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Bloodless Medicine: How Do They Do That?

You need a new knee, shoulder or hip, whether a result of an accident, a genetic condition or years of wear and tear, your God-given joint is on its way out and a shiny, new replacement is on its way in. You schedule surgery and head to the hospital a few days before for the required pre-admission testing, including an autologous blood donation, should you need to be transfused during surgery. All standard pre-surgical procedure. Or is it?

Patricia Ford, MD, hematologist/oncologist and director of the Center for Bloodless Medicine and Surgery at Pennsylvania Hospital would say ‘no’. Dr. Ford is a pioneer in the study and practice of bloodless-- transfusion free-- medicine as well as proper blood management and use. Why not transfuse? “Avoiding transfusions reduces complications and recovery time for patients in general. It’s amazing how much blood is collected and wasted and given unnecessarily in this country,” Dr. Ford told the Philadelphia Inquirer in a recent front-page story.

Over 15 years ago, Dr. Ford began to look more closely at transfusion-free medicine to meet the needs of her patients who refused blood transfusions- many for religious reasons, some for infection prevention. She discovered that blood-building agents such as iron, vitamin B12 and growth factors could rapidly boost the supply of red blood cells before surgery to avoid the need for transfusion. Now, all surgeries, including knee and hip replacement surgeries, complex cardiac, urologic and gynecologic procedures and even stem cell transplants are performed bloodless, or transfusion-free at Pennsylvania Hospital.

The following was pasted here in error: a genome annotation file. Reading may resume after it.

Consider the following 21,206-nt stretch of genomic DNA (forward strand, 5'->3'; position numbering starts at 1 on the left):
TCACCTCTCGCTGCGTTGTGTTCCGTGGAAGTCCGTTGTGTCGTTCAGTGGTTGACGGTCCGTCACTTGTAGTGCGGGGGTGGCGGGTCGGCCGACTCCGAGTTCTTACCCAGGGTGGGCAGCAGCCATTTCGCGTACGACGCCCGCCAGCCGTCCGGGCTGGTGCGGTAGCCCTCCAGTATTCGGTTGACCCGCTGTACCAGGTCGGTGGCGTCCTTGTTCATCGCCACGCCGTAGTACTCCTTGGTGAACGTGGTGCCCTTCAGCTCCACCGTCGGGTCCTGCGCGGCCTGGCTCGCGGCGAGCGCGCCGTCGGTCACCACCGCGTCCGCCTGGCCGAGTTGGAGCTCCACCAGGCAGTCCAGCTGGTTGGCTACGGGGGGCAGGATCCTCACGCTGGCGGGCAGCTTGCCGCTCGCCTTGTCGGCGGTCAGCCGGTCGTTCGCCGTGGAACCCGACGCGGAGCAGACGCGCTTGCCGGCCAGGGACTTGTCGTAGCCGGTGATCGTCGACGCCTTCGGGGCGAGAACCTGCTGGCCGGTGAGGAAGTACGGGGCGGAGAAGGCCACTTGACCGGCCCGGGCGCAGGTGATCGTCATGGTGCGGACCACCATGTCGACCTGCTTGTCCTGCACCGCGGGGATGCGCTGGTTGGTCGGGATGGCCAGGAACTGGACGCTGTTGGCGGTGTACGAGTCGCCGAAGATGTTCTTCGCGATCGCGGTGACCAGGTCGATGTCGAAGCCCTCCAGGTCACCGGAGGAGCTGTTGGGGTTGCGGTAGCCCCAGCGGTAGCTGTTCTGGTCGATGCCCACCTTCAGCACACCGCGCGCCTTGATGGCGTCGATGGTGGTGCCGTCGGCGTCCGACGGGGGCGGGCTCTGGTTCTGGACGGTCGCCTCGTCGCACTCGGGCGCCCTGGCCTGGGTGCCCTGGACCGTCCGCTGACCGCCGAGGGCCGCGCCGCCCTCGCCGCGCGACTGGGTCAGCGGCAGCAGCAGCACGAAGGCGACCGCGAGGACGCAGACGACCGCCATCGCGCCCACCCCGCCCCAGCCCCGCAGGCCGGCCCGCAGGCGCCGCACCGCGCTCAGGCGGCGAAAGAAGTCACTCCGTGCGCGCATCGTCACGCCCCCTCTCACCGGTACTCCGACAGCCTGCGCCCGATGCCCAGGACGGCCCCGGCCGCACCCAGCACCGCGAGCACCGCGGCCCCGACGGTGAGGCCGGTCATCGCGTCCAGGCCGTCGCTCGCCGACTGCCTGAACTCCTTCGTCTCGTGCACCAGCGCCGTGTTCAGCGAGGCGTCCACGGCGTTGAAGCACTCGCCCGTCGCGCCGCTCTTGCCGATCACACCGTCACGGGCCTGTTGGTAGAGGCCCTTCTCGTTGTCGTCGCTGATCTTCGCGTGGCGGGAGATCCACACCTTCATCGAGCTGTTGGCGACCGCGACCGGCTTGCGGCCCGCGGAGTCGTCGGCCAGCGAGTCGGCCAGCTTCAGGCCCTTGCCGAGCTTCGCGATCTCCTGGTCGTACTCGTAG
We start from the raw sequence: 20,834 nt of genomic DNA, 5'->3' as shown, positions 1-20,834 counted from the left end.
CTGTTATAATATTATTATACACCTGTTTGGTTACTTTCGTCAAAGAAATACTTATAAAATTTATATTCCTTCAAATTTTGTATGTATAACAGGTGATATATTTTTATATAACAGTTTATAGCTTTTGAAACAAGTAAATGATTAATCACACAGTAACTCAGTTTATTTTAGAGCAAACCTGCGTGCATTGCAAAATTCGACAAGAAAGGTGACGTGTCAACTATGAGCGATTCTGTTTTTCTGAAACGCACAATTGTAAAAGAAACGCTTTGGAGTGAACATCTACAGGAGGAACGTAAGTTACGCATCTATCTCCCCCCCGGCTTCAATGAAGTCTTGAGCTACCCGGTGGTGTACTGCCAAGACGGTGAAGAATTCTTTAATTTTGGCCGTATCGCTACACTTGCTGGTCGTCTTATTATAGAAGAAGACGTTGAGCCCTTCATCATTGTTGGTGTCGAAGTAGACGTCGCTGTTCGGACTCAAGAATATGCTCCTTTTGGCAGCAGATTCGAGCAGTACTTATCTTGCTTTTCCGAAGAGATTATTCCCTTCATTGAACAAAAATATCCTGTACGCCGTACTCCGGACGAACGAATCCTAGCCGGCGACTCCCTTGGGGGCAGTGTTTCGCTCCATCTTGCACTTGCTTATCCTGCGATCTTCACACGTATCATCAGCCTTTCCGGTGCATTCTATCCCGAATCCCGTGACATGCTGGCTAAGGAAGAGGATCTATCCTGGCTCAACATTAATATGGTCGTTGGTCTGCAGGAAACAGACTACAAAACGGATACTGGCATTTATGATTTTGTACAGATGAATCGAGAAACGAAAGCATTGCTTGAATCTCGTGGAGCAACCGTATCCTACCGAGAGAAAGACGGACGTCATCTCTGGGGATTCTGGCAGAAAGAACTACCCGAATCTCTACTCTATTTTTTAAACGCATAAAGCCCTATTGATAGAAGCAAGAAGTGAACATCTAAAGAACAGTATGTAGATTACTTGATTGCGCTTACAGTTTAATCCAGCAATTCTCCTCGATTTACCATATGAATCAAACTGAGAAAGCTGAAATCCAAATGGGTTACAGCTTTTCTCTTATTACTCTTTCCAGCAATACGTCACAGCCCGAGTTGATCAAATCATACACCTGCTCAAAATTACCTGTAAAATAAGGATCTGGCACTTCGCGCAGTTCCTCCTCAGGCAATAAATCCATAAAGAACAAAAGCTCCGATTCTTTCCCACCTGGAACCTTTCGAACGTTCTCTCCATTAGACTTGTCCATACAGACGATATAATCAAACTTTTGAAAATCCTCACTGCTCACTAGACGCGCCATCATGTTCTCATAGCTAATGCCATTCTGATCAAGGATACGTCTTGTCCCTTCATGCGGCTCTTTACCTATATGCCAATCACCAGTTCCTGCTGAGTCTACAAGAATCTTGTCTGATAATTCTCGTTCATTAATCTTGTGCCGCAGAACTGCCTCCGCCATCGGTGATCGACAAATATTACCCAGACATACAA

Yes, stem cell transplants-- a standard of care for many blood cancers, such as lymphoma or myeloma. The thought was-- and still is among many physicians-- that a procedure of this magnitude left the body so weak and depleted of both red blood cells and platelets that a transfusion was necessary for survival. “Every doctor said patients would die of profound anemia or bleeding,” Dr. Ford told the Inquirer. She has now performed 100 (101 as of this writing), more than anyone in the world. Over 15 years, she has patients who have been in remission for “five, seven, even 10 years”. “People think I’m doing something mystical or magical,” said Ford. “It’s not.”

As a founding member of the Society for the Advancement of Bloodless Medicine (SABM), Dr. Ford is committed to reducing blood use in the US, and promoting best blood management strategies to improve patient outcomes. While our blood is safer than ever, transfusions still pose the risk of bacterial contamination, lung injury, transfusion errors, and more.

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